Some people have told her that genocide “seems so 1990s,” she said. She has little patience with that view. In the aftermath of 9-11, she said, America has even more reason to think about a policy that prompts people to find tools to make their sense of injustice felt.

“I’m not in the comeuppance school, `We deserve it,’ ” she explained. “One has to take it as the criminal, evil act it is. But you have to ask, `What is it that the United States has done?’ As someone who cares about deterring, I want to know why they did it.”

Ms. Power noted that there are two schools of thought: the one adopted by President Bush, which claims that we are resented for our freedom and wealth, and the other, advocated by intellectuals such as MIT’s Noam Chomsky, that our treatment of people has created a deep-seated anger.

“Janet Jackson, gay marriage, they anger people, no doubt,” Ms. Power said. “But we back oppressive regimes around the world.”

Ms. Power has been instrumental in bringing the genocide in Rwanda to the public consciousness. During 100 days in 1994, 800,000 Tutsis were murdered by Hutu militants. Rather than take even minimal preventive steps, the United States encouraged the withdrawal of protective U.N. troops from the African nation as the massacre got under way, she wrote.

Ms. Power won a National Magazine Award for her story on the horrific killings, which was published in 2001 in The Atlantic Monthly. What happened in Rwanda, she said, has created a sense of guilt. On the other hand, there has been no discernible change in the policy emanating from Washington.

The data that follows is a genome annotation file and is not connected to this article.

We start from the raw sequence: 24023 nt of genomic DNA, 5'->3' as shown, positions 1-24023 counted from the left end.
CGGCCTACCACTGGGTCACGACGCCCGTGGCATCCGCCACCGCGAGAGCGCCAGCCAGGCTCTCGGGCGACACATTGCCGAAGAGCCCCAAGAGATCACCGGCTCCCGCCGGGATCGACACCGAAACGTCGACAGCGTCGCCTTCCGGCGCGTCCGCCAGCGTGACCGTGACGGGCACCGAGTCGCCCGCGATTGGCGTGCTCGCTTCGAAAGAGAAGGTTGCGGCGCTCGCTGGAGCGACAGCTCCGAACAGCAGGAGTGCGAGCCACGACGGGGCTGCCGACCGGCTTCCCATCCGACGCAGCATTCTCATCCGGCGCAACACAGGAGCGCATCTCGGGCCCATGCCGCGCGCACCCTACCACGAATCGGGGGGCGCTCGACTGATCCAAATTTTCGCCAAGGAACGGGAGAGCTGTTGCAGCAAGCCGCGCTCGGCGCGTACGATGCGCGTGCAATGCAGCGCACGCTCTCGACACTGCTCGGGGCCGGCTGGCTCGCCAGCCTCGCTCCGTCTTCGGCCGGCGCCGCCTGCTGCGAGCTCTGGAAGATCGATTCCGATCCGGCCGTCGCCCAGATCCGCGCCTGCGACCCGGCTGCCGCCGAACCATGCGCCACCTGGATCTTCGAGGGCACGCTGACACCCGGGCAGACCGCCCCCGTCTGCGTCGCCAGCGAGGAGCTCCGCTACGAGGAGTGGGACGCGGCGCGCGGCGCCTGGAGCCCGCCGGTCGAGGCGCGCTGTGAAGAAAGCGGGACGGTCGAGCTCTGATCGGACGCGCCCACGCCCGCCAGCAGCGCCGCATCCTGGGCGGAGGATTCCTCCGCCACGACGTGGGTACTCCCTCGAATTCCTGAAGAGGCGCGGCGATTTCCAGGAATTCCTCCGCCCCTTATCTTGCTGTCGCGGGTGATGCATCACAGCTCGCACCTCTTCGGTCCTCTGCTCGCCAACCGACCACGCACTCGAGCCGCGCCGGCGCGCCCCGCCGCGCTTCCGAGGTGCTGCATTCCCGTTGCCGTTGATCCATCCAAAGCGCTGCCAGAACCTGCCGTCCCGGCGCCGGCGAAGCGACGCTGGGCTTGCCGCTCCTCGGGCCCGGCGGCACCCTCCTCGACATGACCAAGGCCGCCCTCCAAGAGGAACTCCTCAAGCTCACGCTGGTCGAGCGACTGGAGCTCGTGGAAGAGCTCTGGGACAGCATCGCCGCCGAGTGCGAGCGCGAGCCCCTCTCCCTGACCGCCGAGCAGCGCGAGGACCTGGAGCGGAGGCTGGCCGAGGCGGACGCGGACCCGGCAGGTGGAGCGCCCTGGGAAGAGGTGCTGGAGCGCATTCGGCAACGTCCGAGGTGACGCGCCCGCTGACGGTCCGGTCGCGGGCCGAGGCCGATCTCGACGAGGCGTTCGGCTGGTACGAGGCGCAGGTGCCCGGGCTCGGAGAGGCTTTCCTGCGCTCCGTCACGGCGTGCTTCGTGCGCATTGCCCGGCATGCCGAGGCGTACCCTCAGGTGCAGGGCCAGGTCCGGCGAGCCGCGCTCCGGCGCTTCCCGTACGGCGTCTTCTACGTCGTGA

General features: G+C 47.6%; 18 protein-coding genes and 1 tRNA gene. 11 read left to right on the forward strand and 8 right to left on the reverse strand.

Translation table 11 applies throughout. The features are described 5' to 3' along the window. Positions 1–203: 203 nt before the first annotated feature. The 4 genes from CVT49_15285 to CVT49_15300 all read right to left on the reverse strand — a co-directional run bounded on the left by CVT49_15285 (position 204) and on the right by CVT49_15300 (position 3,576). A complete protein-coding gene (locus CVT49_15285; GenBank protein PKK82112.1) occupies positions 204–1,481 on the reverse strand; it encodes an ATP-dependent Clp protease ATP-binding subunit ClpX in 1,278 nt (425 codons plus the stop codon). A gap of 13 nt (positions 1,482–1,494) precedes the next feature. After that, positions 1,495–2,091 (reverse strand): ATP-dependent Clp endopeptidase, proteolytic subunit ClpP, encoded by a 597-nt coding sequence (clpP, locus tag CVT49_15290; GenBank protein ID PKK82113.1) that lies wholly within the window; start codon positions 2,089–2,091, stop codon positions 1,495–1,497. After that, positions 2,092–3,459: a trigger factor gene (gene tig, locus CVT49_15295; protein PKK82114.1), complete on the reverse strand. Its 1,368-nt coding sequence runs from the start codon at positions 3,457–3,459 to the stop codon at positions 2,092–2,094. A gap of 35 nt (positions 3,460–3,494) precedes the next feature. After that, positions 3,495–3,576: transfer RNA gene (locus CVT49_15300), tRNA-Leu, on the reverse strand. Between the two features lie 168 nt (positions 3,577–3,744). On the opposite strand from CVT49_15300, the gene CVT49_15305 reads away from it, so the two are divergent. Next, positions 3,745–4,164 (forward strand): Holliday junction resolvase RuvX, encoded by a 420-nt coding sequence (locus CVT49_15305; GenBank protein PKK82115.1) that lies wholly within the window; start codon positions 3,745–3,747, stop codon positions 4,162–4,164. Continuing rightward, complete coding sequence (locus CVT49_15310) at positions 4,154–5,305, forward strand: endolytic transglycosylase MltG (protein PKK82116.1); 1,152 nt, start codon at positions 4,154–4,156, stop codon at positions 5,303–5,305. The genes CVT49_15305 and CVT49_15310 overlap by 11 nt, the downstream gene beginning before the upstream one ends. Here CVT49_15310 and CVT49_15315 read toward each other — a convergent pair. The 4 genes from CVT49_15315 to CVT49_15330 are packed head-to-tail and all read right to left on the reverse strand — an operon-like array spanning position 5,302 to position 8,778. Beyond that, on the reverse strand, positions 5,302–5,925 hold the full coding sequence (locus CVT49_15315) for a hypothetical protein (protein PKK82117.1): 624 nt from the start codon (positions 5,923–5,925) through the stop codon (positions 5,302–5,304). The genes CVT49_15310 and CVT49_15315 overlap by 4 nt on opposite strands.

“I have a platform — that’s the major difference in my life,” Ms. Power said. “The receptivity to my message, that’s another thing.”

During the fall, even while riveted by the Red Sox bid for the American League Pennant (she went to 45 games last year), Ms. Power joined Gen. Wesley K. Clark’s campaign for the Democratic presidential nomination. He dropped out of the race last month.

“He’s one of my upstanders,” she said, referring to Gen. Clark’s role as head of NATO forces during the war in Kosovo. “He’s a mensch among mensches. He is affable and solicitous, but commanding. We need someone capable of harnessing American military power, but who also understands the need to restore human rights values.”

And U.S. Sen. John F. Kerry, now running for the Democratic nomination for president? “He’ll do,” Ms. Power said.

“I think there are things wrong with American foreign policy that are about structure,” she added. “Maybe he can choose out-of-the-box thinkers for his Cabinet. `Anyone but Bush’ is not enough.”

Writing “A Problem From Hell” re-engaged Ms. Power with journalism. Yet, she said, it is not enough.

“I have a much more limited ambition,” she said with an ironic laugh. “I want to change the way America’s foreign policy is conducted.”